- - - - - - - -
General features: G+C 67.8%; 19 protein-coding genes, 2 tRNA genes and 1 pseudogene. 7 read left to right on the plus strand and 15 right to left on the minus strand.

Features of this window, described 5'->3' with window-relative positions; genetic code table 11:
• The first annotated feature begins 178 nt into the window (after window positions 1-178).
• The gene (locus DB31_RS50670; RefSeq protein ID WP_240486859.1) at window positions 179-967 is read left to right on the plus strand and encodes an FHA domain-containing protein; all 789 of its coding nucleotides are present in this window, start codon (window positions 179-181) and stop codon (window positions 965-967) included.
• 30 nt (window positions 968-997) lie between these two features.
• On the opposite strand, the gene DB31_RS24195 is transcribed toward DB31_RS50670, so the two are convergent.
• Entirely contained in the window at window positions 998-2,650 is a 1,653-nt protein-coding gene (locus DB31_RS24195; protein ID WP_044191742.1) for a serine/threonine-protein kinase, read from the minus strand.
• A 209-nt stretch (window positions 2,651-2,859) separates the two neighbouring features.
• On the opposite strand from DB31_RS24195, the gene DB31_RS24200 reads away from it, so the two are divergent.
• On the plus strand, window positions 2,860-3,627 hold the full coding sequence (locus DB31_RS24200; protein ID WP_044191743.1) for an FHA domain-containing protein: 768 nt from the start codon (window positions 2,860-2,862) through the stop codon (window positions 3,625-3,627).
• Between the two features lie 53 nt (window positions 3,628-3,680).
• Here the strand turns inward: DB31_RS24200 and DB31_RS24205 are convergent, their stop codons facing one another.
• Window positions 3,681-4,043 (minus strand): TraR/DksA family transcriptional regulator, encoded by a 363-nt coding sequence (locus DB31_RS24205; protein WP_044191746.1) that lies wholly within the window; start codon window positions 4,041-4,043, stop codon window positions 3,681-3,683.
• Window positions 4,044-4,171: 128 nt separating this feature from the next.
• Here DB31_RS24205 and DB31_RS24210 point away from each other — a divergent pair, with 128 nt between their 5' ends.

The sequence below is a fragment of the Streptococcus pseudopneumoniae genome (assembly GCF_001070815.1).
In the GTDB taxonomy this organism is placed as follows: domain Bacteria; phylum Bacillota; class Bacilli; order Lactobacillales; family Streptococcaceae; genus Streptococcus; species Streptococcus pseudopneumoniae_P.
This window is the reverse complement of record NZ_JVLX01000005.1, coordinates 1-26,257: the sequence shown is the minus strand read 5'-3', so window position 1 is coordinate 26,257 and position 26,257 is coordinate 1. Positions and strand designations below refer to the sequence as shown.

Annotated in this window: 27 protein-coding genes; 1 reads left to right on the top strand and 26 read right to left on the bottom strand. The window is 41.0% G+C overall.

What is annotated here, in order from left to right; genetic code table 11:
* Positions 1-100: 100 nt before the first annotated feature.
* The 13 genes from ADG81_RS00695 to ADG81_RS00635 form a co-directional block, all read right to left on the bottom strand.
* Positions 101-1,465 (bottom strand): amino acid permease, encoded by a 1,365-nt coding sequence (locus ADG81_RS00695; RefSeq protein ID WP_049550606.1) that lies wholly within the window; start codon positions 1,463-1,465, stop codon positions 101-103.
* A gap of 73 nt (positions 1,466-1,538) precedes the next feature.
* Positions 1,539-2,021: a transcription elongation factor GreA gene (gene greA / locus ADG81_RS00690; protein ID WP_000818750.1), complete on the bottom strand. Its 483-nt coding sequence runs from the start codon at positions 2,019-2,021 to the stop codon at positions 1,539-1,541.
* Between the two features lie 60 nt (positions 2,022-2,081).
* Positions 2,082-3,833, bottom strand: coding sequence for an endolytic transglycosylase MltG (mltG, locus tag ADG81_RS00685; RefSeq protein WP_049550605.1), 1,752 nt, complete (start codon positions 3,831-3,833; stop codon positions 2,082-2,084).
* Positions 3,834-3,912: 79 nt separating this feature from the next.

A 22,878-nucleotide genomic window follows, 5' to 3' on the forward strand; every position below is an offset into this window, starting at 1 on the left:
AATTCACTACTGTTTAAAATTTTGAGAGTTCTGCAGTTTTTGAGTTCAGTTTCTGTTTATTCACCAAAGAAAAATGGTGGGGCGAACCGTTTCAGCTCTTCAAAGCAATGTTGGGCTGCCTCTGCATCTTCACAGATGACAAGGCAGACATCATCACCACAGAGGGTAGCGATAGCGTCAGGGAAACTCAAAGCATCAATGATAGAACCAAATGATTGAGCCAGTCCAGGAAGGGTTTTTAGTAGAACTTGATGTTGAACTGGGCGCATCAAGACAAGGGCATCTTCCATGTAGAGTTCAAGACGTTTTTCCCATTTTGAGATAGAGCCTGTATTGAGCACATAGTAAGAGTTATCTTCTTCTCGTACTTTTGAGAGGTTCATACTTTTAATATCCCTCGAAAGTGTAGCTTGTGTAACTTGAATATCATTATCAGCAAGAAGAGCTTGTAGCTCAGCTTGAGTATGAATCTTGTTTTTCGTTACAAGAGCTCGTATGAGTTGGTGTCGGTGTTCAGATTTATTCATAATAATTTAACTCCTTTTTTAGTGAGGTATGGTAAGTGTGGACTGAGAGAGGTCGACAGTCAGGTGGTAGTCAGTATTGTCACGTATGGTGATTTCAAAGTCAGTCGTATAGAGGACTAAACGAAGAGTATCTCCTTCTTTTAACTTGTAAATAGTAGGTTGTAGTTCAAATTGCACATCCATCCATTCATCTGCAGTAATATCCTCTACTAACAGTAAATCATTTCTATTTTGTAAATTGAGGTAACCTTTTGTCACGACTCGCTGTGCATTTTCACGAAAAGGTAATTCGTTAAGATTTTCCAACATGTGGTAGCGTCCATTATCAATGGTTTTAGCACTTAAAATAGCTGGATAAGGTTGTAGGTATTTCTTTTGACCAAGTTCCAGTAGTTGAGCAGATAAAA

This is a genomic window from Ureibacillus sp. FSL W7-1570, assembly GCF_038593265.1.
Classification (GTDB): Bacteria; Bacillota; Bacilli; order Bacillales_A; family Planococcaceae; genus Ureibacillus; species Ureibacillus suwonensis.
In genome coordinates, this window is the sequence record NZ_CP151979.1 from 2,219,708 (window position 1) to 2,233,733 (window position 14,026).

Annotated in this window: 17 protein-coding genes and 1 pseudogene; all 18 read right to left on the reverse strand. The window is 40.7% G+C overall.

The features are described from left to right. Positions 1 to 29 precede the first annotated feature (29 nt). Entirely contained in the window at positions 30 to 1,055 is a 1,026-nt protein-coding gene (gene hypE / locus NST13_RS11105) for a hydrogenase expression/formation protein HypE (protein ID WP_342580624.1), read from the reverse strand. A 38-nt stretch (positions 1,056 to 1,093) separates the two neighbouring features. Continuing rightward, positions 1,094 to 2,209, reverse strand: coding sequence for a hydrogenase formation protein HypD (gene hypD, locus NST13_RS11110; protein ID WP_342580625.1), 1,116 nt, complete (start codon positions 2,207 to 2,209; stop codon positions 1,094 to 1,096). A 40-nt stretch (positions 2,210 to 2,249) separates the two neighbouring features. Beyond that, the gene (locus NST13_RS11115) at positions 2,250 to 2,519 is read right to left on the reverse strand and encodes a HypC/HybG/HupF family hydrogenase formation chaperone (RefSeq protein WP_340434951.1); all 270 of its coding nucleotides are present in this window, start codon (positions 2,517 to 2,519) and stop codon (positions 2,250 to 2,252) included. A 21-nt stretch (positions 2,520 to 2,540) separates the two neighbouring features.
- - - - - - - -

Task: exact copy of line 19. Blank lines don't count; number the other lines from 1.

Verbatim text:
Annotated in this window: 27 protein-coding genes; 1 reads left to right on the top strand and 26 read right to left on the bottom strand. The window is 41.0% G+C overall.